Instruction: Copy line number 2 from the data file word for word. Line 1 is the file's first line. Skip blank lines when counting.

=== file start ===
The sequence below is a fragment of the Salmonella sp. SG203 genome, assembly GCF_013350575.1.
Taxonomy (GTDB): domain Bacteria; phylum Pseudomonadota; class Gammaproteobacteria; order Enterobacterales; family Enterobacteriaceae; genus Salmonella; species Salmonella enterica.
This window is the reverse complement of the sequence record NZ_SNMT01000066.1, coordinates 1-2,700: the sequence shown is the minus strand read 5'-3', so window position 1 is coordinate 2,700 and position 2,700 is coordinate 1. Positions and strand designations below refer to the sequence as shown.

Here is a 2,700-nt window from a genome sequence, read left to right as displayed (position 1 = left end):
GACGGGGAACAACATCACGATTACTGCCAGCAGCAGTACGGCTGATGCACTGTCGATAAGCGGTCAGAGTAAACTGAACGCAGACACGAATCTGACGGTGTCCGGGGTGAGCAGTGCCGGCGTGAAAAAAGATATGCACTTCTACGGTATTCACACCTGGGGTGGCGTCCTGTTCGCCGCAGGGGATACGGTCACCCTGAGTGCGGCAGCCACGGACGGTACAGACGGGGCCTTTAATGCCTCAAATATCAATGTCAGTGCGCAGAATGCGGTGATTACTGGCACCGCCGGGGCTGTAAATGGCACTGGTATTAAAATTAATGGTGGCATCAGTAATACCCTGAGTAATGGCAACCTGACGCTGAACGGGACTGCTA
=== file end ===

Taxonomy (GTDB): domain Bacteria; phylum Pseudomonadota; class Gammaproteobacteria; order Enterobacterales; family Enterobacteriaceae; genus Salmonella; species Salmonella enterica.